Associated Press, Published October 26 2010
Bachmann, Clark tangle in first debate in MinnesotaST. CLOUD, Minn. (AP) — After spending months and millions of dollars attacking each other on television, Republican Rep. Michele Bachmann and Democrat Tarryl Clark debated for the first time Tuesday, showing off their stark policy differences but little of the vitriol that has defined the campaign.
They focused on economic issues from the federal stimulus to health care before a well-behaved audience of 500 at the St. Cloud Civic Center, sharing the stage with the Independence Party's Bob Anderson. Bachmann and Clark have combined to raise more than $15 million, making the contest in Minnesota's 6th District the nation's most expensive House race.
Clark set an aggressive tone early on by accusing Bachmann, a tea party favorite, of being an ineffective legislator. She said Bachmann's outspoken style has failed to bring home results, and later criticized the two-term incumbent for voting against the economic stimulus and spending some of her congressional budget on campaign-style mailings.
"By your own admission you have done nothing to pass a substantial piece of legislation that would do anything for the people of this district," Clark said.
Bachmann didn't immediately engage Clark, referring to her as "one of my opponents."
Bachmann said the stimulus was an "abject failure" that included money for highway signs proclaiming stimulus road projects and $71,000 to study monkeys on cocaine. Conservatives have seized on the cocaine research grant to paint the stimulus as wasteful and frivolous. The grant went to Wake Forest University in North Carolina from the U.S. Department of Health and Human Services for research on drug addiction.
Bachmann predicted that the stimulus spending will lead to tax increases. She also blamed majority Democrats for not holding a vote on the tax cuts enacted under former President George W. Bush, which are set to expire at the end of the year.
"One second after midnight, you're going to see huge tax increases and that will be particularly on the job creators," she said.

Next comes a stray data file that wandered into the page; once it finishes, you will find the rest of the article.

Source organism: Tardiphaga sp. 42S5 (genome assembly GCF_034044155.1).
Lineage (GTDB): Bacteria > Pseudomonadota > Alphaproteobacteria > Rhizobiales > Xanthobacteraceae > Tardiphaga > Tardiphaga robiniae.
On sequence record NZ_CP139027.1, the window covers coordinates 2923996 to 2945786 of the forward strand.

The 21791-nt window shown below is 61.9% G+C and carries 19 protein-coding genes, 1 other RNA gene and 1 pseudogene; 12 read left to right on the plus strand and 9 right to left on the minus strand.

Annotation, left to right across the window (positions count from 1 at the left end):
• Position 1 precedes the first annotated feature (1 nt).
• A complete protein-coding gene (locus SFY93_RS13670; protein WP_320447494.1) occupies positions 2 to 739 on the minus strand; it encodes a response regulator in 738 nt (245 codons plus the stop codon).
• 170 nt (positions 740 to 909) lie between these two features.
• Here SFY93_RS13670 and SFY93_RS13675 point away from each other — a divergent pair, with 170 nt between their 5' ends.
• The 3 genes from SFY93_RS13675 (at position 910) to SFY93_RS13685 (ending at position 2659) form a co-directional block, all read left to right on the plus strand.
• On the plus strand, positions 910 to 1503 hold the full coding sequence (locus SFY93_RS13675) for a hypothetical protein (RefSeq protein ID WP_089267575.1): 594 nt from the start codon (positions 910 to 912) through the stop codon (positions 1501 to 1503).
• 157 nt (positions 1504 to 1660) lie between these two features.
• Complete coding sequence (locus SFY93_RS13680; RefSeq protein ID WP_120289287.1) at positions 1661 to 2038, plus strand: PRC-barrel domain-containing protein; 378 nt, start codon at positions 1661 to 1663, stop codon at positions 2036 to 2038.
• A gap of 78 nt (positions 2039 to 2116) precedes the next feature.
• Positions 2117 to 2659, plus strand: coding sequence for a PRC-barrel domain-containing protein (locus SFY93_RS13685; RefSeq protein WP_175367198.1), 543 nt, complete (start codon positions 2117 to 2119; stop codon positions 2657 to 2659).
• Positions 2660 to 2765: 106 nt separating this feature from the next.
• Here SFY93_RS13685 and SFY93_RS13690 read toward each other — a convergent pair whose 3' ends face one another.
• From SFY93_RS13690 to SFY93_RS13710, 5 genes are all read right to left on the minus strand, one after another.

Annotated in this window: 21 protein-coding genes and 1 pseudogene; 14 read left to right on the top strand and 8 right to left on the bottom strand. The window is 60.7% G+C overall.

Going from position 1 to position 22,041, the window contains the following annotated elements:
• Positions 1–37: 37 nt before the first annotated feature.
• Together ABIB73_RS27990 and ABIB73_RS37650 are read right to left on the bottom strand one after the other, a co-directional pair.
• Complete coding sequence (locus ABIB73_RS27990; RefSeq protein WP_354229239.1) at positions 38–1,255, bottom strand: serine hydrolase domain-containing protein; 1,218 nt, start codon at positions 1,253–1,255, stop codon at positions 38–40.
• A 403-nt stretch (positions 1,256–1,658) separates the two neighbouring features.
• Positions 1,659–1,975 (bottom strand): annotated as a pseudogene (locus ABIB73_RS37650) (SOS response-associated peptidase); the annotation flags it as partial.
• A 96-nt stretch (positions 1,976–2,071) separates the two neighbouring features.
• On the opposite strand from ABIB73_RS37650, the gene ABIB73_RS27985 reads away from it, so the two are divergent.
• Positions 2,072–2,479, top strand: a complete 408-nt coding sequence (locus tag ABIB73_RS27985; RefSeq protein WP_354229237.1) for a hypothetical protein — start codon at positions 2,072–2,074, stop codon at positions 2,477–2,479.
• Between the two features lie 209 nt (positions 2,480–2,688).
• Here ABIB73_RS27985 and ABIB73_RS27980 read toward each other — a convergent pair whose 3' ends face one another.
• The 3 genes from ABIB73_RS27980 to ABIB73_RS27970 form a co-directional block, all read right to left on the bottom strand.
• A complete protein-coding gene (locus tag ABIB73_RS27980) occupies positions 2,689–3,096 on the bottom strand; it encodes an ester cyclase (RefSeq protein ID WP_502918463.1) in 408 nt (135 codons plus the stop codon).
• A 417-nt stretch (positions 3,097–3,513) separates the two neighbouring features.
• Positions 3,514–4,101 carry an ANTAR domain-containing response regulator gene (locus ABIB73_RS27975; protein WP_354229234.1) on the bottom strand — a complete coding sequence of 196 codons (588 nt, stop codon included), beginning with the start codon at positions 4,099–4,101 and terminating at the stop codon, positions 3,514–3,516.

The two front-runners also differ on the health care overhaul. Bachmann voted no, while Clark says she supports the law but doesn't like a mandate requiring people to purchase health insurance starting in 2014.
"Unlike you, Michele, I want to go fix it," Clark said.
"I knew it was going to be an unworkable mess," Bachmann said a few minutes later.
Clark found herself on the defensive after giving an indirect response when asked whether she would support card check legislation that would make it easier for unions to organize. She said workers should be allowed to organize in a workplace if more than half the employees want to and the employer won't allow them to vote on unionization. But Clark wouldn't directly say whether she thinks workers should be allowed to organize without a confidential vote.
"I think you just heard a politician tell you that yes, she will be voting on card check," said Bachmann, adding that she opposes the proposal.
Anderson, who drew 10 percent of the vote in 2008 with his familiar Minnesota name, got his biggest applause when he knocked both his rivals for their campaign spending. The Independence Party candidate has raised very little money.
"To think that you're spending $15 million between the two of you on these stupid attack ads that people are sick and tired of," Anderson said. "I think we just should get back to some common sense politics, and at least I offer that in this race."
The 6th District candidates will face each other twice more before Election Day — on Minnesota Public Radio on Thursday and on KSTP TV on Sunday. The St. Cloud event was the only debate in the 6th District, which covers northern Twin Cities suburbs and the St. Cloud area.
Copyright 2010 The Associated Press.